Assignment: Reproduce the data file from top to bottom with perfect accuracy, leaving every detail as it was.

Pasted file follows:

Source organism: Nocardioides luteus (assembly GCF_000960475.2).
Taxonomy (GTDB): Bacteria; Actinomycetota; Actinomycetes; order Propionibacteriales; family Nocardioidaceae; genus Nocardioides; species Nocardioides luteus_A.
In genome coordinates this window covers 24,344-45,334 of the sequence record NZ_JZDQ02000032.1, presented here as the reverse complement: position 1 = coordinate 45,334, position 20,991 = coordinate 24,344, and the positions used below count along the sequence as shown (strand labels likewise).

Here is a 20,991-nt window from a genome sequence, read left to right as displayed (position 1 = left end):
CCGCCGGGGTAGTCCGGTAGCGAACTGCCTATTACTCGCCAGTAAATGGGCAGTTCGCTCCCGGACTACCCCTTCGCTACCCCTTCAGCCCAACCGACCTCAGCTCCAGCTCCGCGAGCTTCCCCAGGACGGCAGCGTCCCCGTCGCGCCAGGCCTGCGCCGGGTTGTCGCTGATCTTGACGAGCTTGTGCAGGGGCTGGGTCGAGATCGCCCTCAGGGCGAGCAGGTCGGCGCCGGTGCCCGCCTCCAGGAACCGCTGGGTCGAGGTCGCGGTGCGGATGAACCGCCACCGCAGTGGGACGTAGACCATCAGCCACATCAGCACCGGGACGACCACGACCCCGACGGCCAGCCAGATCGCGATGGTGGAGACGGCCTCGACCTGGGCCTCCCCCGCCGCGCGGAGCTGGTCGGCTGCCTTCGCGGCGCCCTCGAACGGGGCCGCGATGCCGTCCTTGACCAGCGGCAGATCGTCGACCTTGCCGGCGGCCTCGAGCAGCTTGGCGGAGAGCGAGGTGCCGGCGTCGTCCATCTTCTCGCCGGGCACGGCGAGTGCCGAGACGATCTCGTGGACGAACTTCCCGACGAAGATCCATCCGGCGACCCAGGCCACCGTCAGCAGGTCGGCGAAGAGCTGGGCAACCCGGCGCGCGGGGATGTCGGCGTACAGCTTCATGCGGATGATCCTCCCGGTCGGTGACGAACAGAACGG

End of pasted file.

Source organism: Nocardioides luteus (assembly GCF_000960475.2).
Taxonomy (GTDB): Bacteria; Actinomycetota; Actinomycetes; order Propionibacteriales; family Nocardioidaceae; genus Nocardioides; species Nocardioides luteus_A.
In genome coordinates this window covers 24,344-45,334 of the sequence record NZ_JZDQ02000032.1, presented here as the reverse complement: position 1 = coordinate 45,334, position 20,991 = coordinate 24,344, and the positions used below count along the sequence as shown (strand labels likewise).

Here is a 20,991-nt window from a genome sequence, read left to right as displayed (position 1 = left end):
CCGCCGGGGTAGTCCGGTAGCGAACTGCCTATTACTCGCCAGTAAATGGGCAGTTCGCTCCCGGACTACCCCTTCGCTACCCCTTCAGCCCAACCGACCTCAGCTCCAGCTCCGCGAGCTTCCCCAGGACGGCAGCGTCCCCGTCGCGCCAGGCCTGCGCCGGGTTGTCGCTGATCTTGACGAGCTTGTGCAGGGGCTGGGTCGAGATCGCCCTCAGGGCGAGCAGGTCGGCGCCGGTGCCCGCCTCCAGGAACCGCTGGGTCGAGGTCGCGGTGCGGATGAACCGCCACCGCAGTGGGACGTAGACCATCAGCCACATCAGCACCGGGACGACCACGACCCCGACGGCCAGCCAGATCGCGATGGTGGAGACGGCCTCGACCTGGGCCTCCCCCGCCGCGCGGAGCTGGTCGGCTGCCTTCGCGGCGCCCTCGAACGGGGCCGCGATGCCGTCCTTGACCAGCGGCAGATCGTCGACCTTGCCGGCGGCCTCGAGCAGCTTGGCGGAGAGCGAGGTGCCGGCGTCGTCCATCTTCTCGCCGGGCACGGCGAGTGCCGAGACGATCTCGTGGACGAACTTCCCGACGAAGATCCATCCGGCGACCCAGGCCACCGTCAGCAGGTCGGCGAAGAGCTGGGCAACCCGGCGCGCGGGGATGTCGGCGTACAGCTTCATGCGGATGATCCTCCCGGTCGGTGACGAACAGAACGG